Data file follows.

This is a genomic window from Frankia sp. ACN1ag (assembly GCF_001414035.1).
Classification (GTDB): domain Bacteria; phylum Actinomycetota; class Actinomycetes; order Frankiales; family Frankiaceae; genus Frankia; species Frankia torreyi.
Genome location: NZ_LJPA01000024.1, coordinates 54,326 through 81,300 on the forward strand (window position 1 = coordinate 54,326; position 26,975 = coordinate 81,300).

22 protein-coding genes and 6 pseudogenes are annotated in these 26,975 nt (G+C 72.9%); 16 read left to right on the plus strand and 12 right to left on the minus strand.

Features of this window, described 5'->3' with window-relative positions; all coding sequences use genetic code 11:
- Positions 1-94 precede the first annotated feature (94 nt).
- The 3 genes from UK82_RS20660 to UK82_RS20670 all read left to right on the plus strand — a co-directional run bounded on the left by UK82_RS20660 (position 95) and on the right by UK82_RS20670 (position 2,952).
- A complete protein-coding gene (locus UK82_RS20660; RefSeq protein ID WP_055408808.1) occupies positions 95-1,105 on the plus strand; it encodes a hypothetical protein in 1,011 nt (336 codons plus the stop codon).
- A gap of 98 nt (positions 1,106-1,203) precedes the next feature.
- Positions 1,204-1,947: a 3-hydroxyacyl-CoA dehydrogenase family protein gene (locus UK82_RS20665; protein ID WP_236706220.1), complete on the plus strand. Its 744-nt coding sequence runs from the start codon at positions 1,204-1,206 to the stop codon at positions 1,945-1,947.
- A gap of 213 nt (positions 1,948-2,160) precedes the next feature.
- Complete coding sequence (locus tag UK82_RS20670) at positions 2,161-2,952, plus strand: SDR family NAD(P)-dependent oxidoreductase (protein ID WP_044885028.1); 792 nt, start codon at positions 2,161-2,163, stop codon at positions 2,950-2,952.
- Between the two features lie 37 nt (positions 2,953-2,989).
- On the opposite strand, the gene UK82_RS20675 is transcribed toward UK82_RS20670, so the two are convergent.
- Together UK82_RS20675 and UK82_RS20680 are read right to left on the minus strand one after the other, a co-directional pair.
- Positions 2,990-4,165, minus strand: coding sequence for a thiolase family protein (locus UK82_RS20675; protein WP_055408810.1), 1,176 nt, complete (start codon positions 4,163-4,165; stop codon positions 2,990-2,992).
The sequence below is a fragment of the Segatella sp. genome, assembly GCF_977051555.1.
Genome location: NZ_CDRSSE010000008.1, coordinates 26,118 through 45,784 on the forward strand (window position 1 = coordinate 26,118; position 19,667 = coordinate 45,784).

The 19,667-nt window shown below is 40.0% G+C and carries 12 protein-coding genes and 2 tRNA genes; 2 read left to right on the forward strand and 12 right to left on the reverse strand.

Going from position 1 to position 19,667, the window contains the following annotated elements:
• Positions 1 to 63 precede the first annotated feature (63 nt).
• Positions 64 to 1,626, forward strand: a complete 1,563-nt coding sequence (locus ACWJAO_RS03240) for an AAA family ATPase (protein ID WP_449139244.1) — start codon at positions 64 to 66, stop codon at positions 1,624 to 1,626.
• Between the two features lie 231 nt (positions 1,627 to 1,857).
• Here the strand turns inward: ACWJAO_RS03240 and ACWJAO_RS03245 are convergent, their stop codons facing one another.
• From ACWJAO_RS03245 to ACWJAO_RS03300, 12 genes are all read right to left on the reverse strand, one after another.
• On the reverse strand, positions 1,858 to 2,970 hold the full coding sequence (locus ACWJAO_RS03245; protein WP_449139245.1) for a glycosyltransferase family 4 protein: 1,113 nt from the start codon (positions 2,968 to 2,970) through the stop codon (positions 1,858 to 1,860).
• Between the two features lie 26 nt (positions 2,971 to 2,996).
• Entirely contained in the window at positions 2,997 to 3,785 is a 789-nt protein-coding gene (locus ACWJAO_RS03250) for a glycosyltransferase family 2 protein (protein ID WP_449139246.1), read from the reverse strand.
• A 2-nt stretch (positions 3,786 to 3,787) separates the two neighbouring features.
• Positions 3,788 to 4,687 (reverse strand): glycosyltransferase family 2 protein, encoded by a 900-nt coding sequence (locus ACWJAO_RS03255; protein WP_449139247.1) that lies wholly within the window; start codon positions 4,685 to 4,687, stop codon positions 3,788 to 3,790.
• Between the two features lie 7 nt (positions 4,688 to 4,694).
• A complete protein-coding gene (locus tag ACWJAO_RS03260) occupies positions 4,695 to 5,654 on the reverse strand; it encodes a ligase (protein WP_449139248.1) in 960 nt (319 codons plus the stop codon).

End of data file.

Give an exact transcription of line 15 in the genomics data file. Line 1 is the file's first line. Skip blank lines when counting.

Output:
- Together UK82_RS20675 and UK82_RS20680 are read right to left on the minus strand one after the other, a co-directional pair.